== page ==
How I feel honored to have this discussion with you, bell hooks, Gloria Watkins. In fact, I was, and I'm still so moved, inspired and transformed, both intellectually and personally, by your texts, your words, your life, your person. Last week, I was invited by the University of women here in Brussels, and I was questioned about my choice of bell hooks, and not another feminist intellectual. In my answer, I expressed how you resonate in me because of your social and geographical background, that is to say, a black working class in a rural Southern place. And because even if you were not a scholar in Educational Studies, you valued education very much, as you said, for you, education is the key. « Education is a political issue for exploited and oppressed people » to quote you. Now, have we to present you? Yes, unfortunately, especially for a French speaking audience. But I will be very brief.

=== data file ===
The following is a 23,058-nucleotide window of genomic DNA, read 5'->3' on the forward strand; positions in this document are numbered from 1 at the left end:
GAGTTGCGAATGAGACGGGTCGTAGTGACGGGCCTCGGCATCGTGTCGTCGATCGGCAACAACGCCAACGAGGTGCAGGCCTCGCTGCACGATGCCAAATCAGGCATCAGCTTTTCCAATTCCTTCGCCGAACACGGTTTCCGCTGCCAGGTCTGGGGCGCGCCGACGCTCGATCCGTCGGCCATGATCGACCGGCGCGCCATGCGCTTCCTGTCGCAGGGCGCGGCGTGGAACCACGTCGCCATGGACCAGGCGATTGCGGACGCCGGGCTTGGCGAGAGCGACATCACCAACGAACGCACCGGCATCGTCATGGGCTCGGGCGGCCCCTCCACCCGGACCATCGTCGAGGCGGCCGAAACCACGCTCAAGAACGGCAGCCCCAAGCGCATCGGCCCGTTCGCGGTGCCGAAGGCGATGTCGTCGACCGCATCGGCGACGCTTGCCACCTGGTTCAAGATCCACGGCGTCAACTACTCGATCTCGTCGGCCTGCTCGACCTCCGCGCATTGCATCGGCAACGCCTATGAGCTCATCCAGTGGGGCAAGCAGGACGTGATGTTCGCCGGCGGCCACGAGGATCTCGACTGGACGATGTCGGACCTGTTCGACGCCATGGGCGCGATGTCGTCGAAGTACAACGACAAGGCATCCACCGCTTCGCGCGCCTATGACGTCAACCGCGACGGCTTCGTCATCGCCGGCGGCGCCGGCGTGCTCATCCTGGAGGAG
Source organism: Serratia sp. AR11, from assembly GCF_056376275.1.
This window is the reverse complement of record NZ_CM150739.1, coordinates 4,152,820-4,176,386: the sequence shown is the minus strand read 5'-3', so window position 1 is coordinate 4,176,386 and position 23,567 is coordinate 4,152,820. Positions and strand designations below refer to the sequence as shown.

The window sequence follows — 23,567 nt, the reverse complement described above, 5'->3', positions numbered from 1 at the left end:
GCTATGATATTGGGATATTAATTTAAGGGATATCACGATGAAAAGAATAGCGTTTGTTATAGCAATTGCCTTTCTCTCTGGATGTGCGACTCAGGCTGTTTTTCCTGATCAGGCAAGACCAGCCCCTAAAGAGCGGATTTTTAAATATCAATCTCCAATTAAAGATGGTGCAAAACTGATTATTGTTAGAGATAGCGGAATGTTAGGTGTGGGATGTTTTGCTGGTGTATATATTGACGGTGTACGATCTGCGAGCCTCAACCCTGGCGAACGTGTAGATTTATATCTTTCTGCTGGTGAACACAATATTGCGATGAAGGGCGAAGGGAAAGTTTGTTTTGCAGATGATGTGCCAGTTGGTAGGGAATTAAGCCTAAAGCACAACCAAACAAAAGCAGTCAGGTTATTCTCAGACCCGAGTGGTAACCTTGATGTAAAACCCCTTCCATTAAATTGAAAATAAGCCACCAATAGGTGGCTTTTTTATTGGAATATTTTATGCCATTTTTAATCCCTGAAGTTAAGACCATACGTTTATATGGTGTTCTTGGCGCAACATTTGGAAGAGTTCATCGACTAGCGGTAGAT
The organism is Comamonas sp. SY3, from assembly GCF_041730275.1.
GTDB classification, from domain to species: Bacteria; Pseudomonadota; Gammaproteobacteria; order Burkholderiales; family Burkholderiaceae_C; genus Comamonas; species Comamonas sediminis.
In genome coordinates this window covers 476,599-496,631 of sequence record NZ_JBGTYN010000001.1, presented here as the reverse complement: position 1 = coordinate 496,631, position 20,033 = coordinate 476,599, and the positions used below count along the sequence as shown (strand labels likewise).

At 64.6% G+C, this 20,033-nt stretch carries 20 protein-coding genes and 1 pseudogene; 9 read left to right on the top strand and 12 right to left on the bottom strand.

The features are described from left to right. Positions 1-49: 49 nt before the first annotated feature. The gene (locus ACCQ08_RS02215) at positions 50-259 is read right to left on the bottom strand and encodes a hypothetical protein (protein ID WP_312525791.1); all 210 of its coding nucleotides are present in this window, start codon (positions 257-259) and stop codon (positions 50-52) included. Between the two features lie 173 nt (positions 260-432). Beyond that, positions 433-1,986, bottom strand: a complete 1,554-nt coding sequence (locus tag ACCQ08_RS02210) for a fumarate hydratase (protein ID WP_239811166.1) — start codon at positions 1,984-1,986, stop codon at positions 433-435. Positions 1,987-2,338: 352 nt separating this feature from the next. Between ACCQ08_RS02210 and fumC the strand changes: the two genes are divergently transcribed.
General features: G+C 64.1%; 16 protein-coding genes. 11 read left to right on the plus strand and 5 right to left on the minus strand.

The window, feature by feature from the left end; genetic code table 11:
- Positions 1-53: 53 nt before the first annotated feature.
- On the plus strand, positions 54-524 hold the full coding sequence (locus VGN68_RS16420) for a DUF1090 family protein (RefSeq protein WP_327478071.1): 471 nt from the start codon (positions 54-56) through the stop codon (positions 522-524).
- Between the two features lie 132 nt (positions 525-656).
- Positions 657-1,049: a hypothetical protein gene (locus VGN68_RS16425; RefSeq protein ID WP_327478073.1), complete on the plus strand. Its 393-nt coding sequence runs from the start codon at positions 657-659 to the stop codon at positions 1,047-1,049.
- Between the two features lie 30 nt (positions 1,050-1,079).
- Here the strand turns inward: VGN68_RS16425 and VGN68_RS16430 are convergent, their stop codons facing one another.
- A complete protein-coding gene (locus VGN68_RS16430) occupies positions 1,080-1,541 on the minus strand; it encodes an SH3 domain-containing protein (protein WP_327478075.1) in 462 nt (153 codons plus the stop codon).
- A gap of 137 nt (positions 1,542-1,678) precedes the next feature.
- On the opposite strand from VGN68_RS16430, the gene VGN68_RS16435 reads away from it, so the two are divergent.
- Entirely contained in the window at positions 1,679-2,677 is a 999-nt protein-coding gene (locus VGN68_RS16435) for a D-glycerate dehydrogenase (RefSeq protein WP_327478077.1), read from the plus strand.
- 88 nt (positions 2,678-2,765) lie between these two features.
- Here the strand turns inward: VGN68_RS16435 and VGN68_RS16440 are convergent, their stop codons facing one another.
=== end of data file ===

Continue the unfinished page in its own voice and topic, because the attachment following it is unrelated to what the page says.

Born in 1952, in Kentucky, from a working class family, « he had a smart student » to quote you. Educated at Stanford, at Santa Cruz, where one of your colleagues was Angela Davis, appointed at the prestigious Yale University, you left this place by political choice for the City College in New York, to approach in address less privileged students. And now you are back to your home place to refer to the title of one of your books in Kentucky, as a distinguished professor in residency, Maria University. You are the author of more than 30 books of all kinds, essays, poems, biographies, but also self help books and even books for children. Even if your academic field studies is not education, you published a trilogy on education and pedagogy, the first one titled, teaching to transgress education as the practice of freedom, to which this project refers. And you chose politically to use a pen name, bell hooks, in reference to your female ancestors, but also in rupture with the star system, more concerned by who was saying this, then what people said, to quote you, you present yourself as a dissident intellectual crossing boundaries, an insurgent intellectual, in reference to your discussion with the black intellectual Cornel West.

Playful conversation 04:00